When buying, use a few simple guidelines. Size, quality, color and price are absolutely related. You can get a ruby twice the size for the same price if you are willing to have one with less than half the color and quality. When one feature improves, others have to come down to hold the same price.
Of course, color is everything with rubies. How much red can you afford? The richer, deeper, better the red, the more expensive and rarer the ruby. Factor color into your personal mix to decide what you want. Imagine a red without undertones.. .a pure red. Your dream red may well be the vivacious color of Burmese rubies.
Peridot is the birthstone for the month of August & the anniversary gemstone for the 16th year of marriage. Much of its recent popularity can be explained by its currently being recognized as the birthstone for the month of August, and people wear the stone because it is supposed to bring the wearer success, peace, and good luck.
Peridot, the volcanic gem, is the best known gem variety of the mineral olivine, a species of magnesium-iron rich silicate minerals. This bright yellow-green to green gemstone has caught the fancy of humans for thousands of years.
Legendary Peridot History of Note Includes…
- Several historians suspect that at least some of the many “emeralds” worn by Cleopatra were actually peridot.
- Ancient Romans called peridot the “evening emerald,” since its green color did not darken at night but was still visible by lamplight.
- Peridot later was also often used to decorate medieval churches. Large peridots, close to 200 carats in size, decorate the shrine of the three magi at the Cologne Cathedral.
- Peridot was mined in ancient Egypt on an island called Zeberget. Mining was done at night because legend said that peridot could not be easily seen during the day. The island was infested with serpents who made peridot mining a very dangerous occupation until one Pharaoh finally had them all driven into the sea.
Sapphire is the birthstone of September & the anniversary gemstone for the 5th and 45th years of marriage.
Sapphire– gem of the heavens, or the divine gemstone, has been cherished for thousands of years. The ancient Persians believed that the earth rested on a giant sapphire and its reflection colored the sky. Sapphire is found in all colors: from midnight blue to the bright blue of the noon sky, from a golden sunrise to reddish-orange, and the delicate violet of twilight. The most famous and valuable sapphires are a truly royal blue.
Sapphire symbolizes sincerity and faithfulness, and is an excellent choice for an engagement ring. When Prince Charles gave Princess Diana a sapphire engagement ring, couples all over the world were inspired to revive this ancient tradition.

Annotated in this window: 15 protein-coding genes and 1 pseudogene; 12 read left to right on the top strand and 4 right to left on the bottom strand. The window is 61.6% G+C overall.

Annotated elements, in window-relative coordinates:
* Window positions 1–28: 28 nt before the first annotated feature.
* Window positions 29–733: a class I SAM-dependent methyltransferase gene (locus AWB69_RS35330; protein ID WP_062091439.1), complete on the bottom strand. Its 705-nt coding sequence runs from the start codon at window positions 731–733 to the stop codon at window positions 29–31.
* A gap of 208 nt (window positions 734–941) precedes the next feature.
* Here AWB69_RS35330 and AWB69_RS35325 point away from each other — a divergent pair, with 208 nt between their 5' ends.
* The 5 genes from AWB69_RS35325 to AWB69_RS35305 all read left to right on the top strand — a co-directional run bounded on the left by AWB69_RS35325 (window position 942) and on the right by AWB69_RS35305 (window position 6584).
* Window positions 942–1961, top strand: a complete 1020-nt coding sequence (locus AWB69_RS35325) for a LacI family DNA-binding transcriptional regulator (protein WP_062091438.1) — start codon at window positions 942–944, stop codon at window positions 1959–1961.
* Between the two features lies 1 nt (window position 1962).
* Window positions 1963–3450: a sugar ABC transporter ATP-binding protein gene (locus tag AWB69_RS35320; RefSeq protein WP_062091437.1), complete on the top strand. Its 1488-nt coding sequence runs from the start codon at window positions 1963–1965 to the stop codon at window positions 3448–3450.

Sapphires come mainly from Thailand, Sri Lanka, Australia and Cambodia. The United States, Nigeria, Kenya, Tanzania, China and Madagascar also produce some sapphires. The deposits in Montana produce a range of fancy colors, and deep blue sapphires come from one of the world’s largest deposits at Yogo Gulch, where sapphires are small in size but have a beautiful blue.
Sapphires are available in every color but red. Sapphire in colors other than blue is often referred to as fancy sapphire. The most valuable sapphires have a medium intense, vivid blue color. They are most often cut in a cushion shape – a rounded rectangle – or an oval shape. You can also find smaller sapphires in round brilliant cuts and a wide variety of fancy shapes, including triangles, squares, emerald cuts, marquises, pear shapes, baguette shapes, and cabochon cuts, or smooth domes.
Some sapphires contain unusual tiny needle-like inclusions, and are cut in a cabochon shape to display a dancing six-rayed white star. Star sapphires, which are becoming more rare, are very popular for men’s rings. These celestial sapphires are judged by the sharpness of the star, the evenness of the rays or “legs” of the star, and the body color of the sapphire. It is extremely rare to find a star sapphire with a sharp star and a bright blue body color.
Ancient civilizations regarded star sapphires as a very powerful talisman, a guiding star for travelers and seekers of all kinds. They had such power, they were said to continue protecting the wearer, even after being passed on to someone else.
Opal is brittle, heat sensitive, and breaks and scratches easily. Some varieties self- destruct through the loss of water. Even with these drawbacks, opal is still valued as a premier gemstone.
Opal’s name evolved from the Roman word opalus from the Greek word opallios – “to see a change of color.” The Greek word was a modification of the ancient Indian Sanskrit name for opal, upala, which meant “precious stone.” If one spoke in mixed tongues, then opal would be opallios upala, “to see a change of color precious stone.”
As indicated by the derivation of its name, opal has centuries of history as a treasured gemstone.